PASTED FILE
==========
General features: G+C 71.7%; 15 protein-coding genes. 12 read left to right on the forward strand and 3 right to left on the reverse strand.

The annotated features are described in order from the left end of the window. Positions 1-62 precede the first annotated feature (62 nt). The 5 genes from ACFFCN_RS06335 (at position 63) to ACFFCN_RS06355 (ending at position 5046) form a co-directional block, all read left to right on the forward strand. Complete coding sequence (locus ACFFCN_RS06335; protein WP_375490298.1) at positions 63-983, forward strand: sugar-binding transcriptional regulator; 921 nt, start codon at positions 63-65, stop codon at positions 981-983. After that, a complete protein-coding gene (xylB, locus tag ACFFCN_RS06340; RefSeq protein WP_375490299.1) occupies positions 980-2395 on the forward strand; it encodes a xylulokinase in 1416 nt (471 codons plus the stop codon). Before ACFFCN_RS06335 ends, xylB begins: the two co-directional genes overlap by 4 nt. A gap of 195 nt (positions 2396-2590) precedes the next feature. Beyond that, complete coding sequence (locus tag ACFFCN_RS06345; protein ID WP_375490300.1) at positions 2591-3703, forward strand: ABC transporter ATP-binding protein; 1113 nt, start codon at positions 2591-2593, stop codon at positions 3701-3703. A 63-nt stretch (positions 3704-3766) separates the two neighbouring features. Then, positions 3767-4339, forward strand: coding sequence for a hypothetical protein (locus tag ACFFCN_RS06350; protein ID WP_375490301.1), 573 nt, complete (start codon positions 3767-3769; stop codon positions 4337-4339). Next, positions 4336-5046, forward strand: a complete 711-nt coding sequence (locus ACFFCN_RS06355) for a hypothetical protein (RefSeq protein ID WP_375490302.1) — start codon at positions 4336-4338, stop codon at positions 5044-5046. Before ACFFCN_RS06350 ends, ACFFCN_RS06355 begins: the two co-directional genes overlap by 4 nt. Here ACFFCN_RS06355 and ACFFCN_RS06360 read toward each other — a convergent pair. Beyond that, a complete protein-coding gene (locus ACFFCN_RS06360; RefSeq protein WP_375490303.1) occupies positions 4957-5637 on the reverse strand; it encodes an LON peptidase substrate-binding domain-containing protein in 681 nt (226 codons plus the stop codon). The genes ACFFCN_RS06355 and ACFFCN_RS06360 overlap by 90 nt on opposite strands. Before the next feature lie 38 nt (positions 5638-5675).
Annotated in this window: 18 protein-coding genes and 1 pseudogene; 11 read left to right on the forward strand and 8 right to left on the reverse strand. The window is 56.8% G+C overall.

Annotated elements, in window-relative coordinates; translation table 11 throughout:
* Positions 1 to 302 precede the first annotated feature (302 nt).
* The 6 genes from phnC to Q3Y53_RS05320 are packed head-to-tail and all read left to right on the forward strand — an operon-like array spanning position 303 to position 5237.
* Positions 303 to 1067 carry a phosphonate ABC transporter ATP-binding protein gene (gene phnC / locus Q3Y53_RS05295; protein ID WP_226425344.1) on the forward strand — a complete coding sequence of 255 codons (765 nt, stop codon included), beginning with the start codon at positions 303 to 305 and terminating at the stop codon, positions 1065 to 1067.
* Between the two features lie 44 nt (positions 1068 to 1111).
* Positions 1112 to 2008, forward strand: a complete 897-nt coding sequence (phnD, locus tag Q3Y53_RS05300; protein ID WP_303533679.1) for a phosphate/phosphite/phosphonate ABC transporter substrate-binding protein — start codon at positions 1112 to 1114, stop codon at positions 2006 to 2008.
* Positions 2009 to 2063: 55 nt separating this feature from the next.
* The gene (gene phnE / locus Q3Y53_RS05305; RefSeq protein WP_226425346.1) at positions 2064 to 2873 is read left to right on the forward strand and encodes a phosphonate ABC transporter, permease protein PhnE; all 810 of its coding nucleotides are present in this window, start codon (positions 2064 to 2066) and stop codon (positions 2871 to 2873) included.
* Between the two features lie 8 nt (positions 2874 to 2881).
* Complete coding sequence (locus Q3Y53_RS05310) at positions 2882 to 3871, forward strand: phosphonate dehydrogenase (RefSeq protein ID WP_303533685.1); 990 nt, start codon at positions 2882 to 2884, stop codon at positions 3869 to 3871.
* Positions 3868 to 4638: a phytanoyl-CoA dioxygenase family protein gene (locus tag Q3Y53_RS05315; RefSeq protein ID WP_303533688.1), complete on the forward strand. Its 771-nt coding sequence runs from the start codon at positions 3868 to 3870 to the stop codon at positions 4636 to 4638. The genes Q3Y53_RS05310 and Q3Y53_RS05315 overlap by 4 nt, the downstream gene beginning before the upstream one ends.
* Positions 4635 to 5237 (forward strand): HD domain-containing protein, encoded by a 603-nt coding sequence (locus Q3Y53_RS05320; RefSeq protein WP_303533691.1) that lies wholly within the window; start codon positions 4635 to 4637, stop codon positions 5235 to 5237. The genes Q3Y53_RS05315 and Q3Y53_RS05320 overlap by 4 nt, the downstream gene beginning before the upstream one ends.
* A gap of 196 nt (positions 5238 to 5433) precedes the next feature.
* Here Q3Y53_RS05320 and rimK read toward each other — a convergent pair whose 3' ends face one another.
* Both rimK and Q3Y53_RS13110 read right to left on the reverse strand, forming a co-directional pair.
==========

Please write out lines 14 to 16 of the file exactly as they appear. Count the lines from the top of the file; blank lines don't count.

* Positions 3868 to 4638: a phytanoyl-CoA dioxygenase family protein gene (locus tag Q3Y53_RS05315; RefSeq protein ID WP_303533688.1), complete on the forward strand. Its 771-nt coding sequence runs from the start codon at positions 3868 to 3870 to the stop codon at positions 4636 to 4638. The genes Q3Y53_RS05310 and Q3Y53_RS05315 overlap by 4 nt, the downstream gene beginning before the upstream one ends.
* Positions 4635 to 5237 (forward strand): HD domain-containing protein, encoded by a 603-nt coding sequence (locus Q3Y53_RS05320; RefSeq protein WP_303533691.1) that lies wholly within the window; start codon positions 4635 to 4637, stop codon positions 5235 to 5237. The genes Q3Y53_RS05315 and Q3Y53_RS05320 overlap by 4 nt, the downstream gene beginning before the upstream one ends.
* A gap of 196 nt (positions 5238 to 5433) precedes the next feature.